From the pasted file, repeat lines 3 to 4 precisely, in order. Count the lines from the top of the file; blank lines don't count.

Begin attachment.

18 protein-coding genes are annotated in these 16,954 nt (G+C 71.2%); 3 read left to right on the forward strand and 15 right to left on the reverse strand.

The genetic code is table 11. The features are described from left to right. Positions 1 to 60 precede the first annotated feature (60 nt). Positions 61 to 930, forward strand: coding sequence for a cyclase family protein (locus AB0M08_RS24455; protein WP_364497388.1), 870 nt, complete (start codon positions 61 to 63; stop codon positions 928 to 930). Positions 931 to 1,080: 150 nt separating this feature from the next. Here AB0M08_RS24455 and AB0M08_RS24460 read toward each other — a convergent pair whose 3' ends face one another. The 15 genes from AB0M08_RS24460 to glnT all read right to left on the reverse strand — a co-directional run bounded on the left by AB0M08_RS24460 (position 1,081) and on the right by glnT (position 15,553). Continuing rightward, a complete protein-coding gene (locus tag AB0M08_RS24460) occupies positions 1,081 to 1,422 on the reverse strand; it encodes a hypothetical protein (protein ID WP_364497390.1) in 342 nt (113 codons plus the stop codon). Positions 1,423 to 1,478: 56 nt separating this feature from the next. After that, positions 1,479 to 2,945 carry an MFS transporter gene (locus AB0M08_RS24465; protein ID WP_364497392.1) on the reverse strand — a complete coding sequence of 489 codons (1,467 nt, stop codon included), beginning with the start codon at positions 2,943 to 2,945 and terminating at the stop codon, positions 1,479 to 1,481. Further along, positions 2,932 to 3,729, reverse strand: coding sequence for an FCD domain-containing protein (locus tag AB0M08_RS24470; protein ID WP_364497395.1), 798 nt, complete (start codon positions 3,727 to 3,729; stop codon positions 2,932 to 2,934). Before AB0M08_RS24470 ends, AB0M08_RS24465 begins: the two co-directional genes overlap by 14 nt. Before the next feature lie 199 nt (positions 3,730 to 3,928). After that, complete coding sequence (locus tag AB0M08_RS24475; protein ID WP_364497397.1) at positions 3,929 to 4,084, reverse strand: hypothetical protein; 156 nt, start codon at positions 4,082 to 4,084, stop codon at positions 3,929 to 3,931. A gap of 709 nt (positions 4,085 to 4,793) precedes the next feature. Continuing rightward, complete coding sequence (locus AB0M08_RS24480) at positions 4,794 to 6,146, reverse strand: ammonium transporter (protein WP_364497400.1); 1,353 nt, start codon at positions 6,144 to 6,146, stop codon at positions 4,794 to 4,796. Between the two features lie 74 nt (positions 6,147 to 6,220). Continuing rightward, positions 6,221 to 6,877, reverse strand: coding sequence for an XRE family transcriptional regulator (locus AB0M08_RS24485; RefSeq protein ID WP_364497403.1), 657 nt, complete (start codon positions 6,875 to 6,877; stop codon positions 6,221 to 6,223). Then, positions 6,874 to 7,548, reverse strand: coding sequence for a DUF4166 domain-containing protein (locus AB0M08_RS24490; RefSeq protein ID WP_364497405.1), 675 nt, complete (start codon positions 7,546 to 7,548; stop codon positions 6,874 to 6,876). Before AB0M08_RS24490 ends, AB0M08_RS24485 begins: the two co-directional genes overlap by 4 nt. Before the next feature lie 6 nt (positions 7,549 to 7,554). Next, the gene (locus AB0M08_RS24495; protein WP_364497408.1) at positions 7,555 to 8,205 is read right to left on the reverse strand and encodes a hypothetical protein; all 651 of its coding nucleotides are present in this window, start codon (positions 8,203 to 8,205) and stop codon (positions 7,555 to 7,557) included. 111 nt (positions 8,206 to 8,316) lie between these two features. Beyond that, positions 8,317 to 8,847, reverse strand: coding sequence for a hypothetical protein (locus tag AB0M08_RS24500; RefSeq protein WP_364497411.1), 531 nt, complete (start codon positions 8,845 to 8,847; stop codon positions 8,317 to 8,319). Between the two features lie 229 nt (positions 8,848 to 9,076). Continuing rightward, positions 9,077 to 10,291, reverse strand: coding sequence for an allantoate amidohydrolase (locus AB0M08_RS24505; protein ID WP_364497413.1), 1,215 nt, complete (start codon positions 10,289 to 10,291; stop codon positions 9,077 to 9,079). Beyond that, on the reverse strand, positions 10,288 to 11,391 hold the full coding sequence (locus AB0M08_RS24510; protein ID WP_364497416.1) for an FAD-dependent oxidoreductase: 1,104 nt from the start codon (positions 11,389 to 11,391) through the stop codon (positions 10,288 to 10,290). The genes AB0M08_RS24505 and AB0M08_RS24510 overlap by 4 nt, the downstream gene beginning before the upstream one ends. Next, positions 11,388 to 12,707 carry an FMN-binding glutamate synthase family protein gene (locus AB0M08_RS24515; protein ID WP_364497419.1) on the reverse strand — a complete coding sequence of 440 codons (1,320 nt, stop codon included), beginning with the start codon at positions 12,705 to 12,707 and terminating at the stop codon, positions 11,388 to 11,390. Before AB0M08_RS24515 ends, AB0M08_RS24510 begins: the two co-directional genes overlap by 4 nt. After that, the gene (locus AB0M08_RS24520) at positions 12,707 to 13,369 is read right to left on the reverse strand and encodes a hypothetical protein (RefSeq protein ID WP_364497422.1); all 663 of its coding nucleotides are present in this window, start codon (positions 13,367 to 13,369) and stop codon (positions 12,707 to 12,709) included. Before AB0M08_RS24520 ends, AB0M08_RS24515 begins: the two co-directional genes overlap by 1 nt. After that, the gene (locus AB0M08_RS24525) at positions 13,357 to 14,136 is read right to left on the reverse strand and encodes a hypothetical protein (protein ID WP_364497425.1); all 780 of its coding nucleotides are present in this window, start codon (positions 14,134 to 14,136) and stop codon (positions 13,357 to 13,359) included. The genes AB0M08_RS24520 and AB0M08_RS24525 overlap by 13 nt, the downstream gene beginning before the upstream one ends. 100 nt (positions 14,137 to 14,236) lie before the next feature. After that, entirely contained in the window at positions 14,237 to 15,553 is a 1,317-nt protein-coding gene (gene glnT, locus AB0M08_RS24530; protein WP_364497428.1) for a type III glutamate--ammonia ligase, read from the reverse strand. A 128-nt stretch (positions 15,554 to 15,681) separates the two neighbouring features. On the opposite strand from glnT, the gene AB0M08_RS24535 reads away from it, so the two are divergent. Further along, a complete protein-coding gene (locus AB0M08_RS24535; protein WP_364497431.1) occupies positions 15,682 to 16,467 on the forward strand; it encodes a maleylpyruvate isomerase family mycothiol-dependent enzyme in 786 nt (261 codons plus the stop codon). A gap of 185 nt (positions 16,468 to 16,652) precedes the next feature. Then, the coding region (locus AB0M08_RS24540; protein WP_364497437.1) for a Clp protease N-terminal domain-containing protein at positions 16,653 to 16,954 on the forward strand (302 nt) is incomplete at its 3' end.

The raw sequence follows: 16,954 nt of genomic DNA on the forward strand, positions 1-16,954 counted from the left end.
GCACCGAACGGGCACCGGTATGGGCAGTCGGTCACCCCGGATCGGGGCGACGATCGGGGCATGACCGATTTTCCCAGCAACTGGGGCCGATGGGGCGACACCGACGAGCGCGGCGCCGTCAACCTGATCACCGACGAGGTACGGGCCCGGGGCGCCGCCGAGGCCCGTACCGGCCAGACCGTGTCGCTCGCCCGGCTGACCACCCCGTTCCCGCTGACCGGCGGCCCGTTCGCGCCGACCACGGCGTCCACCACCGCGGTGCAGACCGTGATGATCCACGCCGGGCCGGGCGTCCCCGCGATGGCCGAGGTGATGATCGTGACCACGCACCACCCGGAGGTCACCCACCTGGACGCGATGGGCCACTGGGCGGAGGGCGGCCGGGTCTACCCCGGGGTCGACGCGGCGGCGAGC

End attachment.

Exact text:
The raw sequence follows: 16,954 nt of genomic DNA on the forward strand, positions 1-16,954 counted from the left end.
GCACCGAACGGGCACCGGTATGGGCAGTCGGTCACCCCGGATCGGGGCGACGATCGGGGCATGACCGATTTTCCCAGCAACTGGGGCCGATGGGGCGACACCGACGAGCGCGGCGCCGTCAACCTGATCACCGACGAGGTACGGGCCCGGGGCGCCGCCGAGGCCCGTACCGGCCAGACCGTGTCGCTCGCCCGGCTGACCACCCCGTTCCCGCTGACCGGCGGCCCGTTCGCGCCGACCACGGCGTCCACCACCGCGGTGCAGACCGTGATGATCCACGCCGGGCCGGGCGTCCCCGCGATGGCCGAGGTGATGATCGTGACCACGCACCACCCGGAGGTCACCCACCTGGACGCGATGGGCCACTGGGCGGAGGGCGGCCGGGTCTACCCCGGGGTCGACGCGGCGGCGAGC